1. I think you have hit the nail on the head. History is dangerous because it might question our own national identity.

      I was recently involved in a conversation which observed that the Scottish government had done nothing to commemorate Flodden last year, but was pouring money in the Bannockburn celebrations this year, the difference being, presumably, who won. Those who hold to national myths can be a bit touchy when these things are pointed out. The British, after all, do not often play wargames about, say, Burma 1941 - 2, or the siege of Singapore. The English might focus on Crecy or Poitiers, but do not bother explaining why they did it all again in the early 15th century....

      And so on.

      As to national characteristics, I suspect that they are often fudges to get the 'right' result, covering over failures in command and control rules. But whether we can do that is a moot point....

  3. I think some aspects of these views or camps can sometimes be put aside depending on what sort of game we are designing. (I put some related ideas in a rather long comment last week that disappeared and I hadn't the heart to recompose it.)

    If the game is a tactical one, the question of why the Germans are marching through Belgium doesn't really matter. What matters is what weapons, tactics, training etc we have, the state of the men, the terrain and the situation so we can decide how to fulfill the mission we've beeen given. Why doesn't come in to it. On the other hand if we are playing a high level war game with divisions as units and a concern for strategic resources. The why might matter but we don't necessarily have to know or see how an attack is conducted, we just to analyze as many ad possible such events to determine the probability of various outcomes.

    To go back to the Napoleonic cavalry vs square, if we look at the dizen or so successful ones that we have details on we can see that they are usually the result of local accidents or particular situations that could not be predicted specifically by the general who ordered the charge. But if we read the thoughts of some experienced cavalry commanders we find thst what they tended to take away from this is that one couldn't force these things to happen but you could create a situstion where it might, but that there was risk associated with it. On the table, you need very detailed information, beyond what can usually be grasped, especially if the game consists of more than 1 unit on each side with 10 second turns to try and recreate a specific charge but one can look at 20 years of warfare, identify a few key factors and come up with a probability of success and base the rules on that generality bssed on empirical data without worrying about the particulars which will include too many unknowns and unknowables (what exactly was that Major thinking while he tried to judge the right moment to fire? What inspired that 1 rider out of 150 to make a suicidal jump into the square? Etc.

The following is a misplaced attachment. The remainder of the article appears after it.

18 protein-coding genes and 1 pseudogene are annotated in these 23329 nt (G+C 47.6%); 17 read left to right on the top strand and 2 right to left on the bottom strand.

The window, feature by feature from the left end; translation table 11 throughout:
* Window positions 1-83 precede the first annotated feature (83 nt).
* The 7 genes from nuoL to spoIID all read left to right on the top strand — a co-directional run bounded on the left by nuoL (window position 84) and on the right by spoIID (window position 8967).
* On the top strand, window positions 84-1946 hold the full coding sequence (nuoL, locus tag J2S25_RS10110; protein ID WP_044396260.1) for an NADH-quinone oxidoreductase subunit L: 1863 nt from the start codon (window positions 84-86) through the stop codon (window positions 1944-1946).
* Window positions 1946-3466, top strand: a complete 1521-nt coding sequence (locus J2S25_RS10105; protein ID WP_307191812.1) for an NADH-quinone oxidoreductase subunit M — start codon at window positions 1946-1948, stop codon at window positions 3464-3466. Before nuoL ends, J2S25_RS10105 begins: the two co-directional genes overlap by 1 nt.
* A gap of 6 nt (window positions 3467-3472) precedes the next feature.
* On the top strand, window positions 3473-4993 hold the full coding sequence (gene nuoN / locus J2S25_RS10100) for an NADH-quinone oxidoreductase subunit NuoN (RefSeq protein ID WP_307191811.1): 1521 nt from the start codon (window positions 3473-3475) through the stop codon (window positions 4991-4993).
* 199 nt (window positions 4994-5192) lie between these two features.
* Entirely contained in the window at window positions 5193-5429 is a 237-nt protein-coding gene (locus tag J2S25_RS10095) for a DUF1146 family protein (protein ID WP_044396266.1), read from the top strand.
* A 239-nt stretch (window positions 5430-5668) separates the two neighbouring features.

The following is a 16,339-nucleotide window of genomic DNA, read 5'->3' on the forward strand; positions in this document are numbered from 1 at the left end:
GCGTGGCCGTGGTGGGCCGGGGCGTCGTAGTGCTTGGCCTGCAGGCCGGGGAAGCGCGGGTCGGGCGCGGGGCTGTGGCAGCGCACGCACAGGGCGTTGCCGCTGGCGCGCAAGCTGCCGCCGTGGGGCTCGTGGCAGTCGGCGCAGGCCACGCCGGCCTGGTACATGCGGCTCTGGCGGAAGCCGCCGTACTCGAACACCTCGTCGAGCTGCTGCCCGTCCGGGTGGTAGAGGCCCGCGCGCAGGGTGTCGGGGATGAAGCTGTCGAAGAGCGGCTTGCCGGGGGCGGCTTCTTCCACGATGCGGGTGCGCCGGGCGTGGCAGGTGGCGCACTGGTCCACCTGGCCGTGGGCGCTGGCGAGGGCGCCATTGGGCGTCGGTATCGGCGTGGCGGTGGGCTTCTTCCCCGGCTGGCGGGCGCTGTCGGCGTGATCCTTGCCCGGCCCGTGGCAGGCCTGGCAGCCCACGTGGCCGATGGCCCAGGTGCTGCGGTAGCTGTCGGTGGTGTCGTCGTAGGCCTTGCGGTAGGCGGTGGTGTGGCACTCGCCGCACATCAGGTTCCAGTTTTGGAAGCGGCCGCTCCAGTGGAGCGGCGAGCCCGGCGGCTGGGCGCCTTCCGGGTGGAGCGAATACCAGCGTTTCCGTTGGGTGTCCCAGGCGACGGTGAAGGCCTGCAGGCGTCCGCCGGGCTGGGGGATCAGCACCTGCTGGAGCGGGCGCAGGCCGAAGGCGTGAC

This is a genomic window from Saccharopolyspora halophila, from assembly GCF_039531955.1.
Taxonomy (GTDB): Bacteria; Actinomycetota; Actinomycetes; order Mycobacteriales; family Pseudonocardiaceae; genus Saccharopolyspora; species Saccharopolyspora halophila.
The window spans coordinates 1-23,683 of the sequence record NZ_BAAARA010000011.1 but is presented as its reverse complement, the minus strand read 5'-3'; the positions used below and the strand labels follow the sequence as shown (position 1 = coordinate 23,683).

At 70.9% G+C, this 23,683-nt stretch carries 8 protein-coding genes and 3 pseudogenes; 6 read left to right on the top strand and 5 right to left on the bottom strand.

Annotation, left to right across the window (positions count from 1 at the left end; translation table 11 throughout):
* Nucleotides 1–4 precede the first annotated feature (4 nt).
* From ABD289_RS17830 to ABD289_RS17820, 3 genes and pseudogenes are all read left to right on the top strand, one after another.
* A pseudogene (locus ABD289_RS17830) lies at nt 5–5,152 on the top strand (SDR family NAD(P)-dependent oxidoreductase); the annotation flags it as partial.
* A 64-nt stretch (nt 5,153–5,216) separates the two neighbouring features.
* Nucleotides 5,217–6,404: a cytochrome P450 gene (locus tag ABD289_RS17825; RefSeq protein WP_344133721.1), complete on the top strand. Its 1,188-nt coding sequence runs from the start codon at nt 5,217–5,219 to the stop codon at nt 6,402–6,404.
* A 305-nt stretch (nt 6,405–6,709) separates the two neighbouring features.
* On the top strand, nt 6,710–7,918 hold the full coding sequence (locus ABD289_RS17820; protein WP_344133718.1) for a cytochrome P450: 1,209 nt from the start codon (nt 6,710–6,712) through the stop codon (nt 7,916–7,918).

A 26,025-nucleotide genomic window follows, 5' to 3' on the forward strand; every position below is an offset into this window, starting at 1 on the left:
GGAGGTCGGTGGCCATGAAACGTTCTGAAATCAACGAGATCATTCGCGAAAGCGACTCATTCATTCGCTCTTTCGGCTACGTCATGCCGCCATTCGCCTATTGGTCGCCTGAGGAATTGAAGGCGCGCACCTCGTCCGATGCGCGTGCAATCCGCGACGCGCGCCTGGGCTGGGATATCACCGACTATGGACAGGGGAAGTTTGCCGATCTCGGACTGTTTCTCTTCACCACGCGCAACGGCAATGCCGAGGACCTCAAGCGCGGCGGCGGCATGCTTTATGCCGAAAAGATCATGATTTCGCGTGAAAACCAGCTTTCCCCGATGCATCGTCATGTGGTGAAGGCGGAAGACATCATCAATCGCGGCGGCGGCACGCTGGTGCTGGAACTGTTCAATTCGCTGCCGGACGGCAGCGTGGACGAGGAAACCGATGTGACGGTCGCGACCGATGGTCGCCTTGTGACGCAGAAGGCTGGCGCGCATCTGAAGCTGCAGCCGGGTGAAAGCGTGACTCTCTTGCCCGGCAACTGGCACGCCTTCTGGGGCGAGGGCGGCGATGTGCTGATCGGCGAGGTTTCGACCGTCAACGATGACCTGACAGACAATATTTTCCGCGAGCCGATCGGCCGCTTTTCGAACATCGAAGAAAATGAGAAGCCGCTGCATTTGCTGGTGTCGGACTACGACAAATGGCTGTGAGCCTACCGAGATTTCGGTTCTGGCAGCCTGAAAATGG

Admitedly it is not always easy to separate theory from actual evidence when researching, esp as a hobbyist far away in time and space. (Btw we have our own version of ww1 so far without an opposing school of thought and thus easier to work from, basically it says when we were under the command of the hide bound socially constrained Brits (Donkeys), the suggestions of our commanders based on observation and experience were ignored and we got slaughtered on the Somme but once our politicians got us our own corps we did it our way with Vimy Ridge etc as a result. Nice to have National myths with foreign bad guys.)

    1. Oh, I agree; it would be nice if theory and fact were separated, but they are not. Similarly, I suppose that it would be nice if strategy and tactics were separate, but they do interact, Even a tactical scenario might require some thought as to whether the officer in command is just out of Eton because daddy bought him a commission, or a grizzled veteran who rose through the ranks.

      I guess another issue is even if we can separate facts from interpretation, we still have to find an interpretation of some sort. How did the Major know when to charge? Did the opposing infantry flinch when threatened? Was that something specific which he was trained or experienced for, or did he just noitce something and shout 'charge'?

      All these are imponderables, which we have to subsume into some sort of dice roll or other resolution method. But that raises again the historical question - was it so?